“It’s absolutely devastating because these children need support all the way through their schooling.’

“We have had a lot of very able deaf children who haven’t been able to access the support they need to go through higher and further education.

“They might achieve the qualifications they need but then they go to university, and they’ve got the same problems that they had in school. They don’t have that Teacher of the Deaf or someone to support them, so many of them just drop out.”

Dr Audrey Cameron, who is profoundly deaf, says there needs to be a full reform of deaf education in Scotland.

Dr Cameron has a PhD in Chemistry and has taught in mainstream schools alongside interpreters. She is a tutor at Edinburgh University, the only university in the United Kingdom to have a BSL development officer.

“It is really important people are working together to encourage deaf students to achieve because I think the situation now is the same as what I went through when I was at school to be honest. It needs transformed.

“To get the full understanding of what’s being taught and to be able to chat and be able to learn from each other is amazing. That’s the kind of transformation that I think we need to be looking for.”

Scottish Government view

A Scottish Government spokesperson told Scotland Tonight: “Education authorities have a duty to identify, provide and review the additional support needs of their pupils, including those affected by deafness, under the Additional Support for Learning Act.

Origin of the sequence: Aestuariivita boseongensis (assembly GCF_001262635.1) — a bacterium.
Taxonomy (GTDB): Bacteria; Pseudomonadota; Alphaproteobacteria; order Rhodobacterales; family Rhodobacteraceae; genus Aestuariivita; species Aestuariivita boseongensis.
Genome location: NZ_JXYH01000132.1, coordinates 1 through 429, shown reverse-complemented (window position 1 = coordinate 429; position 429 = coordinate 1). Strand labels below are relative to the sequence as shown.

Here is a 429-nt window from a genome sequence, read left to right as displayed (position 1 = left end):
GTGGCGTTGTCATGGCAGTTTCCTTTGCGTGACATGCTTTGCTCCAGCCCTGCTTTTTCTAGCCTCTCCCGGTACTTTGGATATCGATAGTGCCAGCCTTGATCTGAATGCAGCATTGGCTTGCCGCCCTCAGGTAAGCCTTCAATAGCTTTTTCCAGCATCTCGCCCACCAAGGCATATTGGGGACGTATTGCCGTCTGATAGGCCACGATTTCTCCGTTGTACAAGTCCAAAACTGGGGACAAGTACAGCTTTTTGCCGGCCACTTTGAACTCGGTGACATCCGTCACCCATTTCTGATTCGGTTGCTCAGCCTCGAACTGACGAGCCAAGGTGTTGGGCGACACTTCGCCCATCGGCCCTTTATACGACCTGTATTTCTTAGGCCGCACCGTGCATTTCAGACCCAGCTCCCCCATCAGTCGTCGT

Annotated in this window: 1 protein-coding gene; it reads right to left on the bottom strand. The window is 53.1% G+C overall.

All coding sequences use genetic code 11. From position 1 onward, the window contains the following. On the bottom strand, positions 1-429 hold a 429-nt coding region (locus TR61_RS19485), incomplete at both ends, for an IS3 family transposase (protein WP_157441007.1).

“The Scottish Government also provides over £500,000 to voluntary sector organisations to support children and young people with additional support needs, including sensory loss.

“This includes £150,000 to the Scottish Sensory Centre to support training to increase the capacity of staff in schools to provide effective support to deaf pupils.

“The Scottish Government enables further and higher education institutions to provide tailored support for deaf students in line with their equality’s duties.

Councillor Tony Buchanan, Cosla’s children and young people spokesperson, said: “Scottish Government and Cosla jointly own the additional support for learning action plan.

“It sets out a range of measures that councils, the Scottish Government and partners are taking to enhance the experiences of children and young people with additional support needs.

“Decisions about the teaching and school workforce are made at a local authority level based on the needs of their communities. Nationally, the figures for all school staff (FTE, including teachers, pupil support, behaviour support, link workers and educational psychologists) have increased markedly since 2018.”

For the full story on, tune into Scotland Tonight on STV at 8:30pm on Thursday, or catch up on the STV Player.

A British Sign Language interpreted version of Thursday’s programme will also be available on the STV Player at 8:30pm.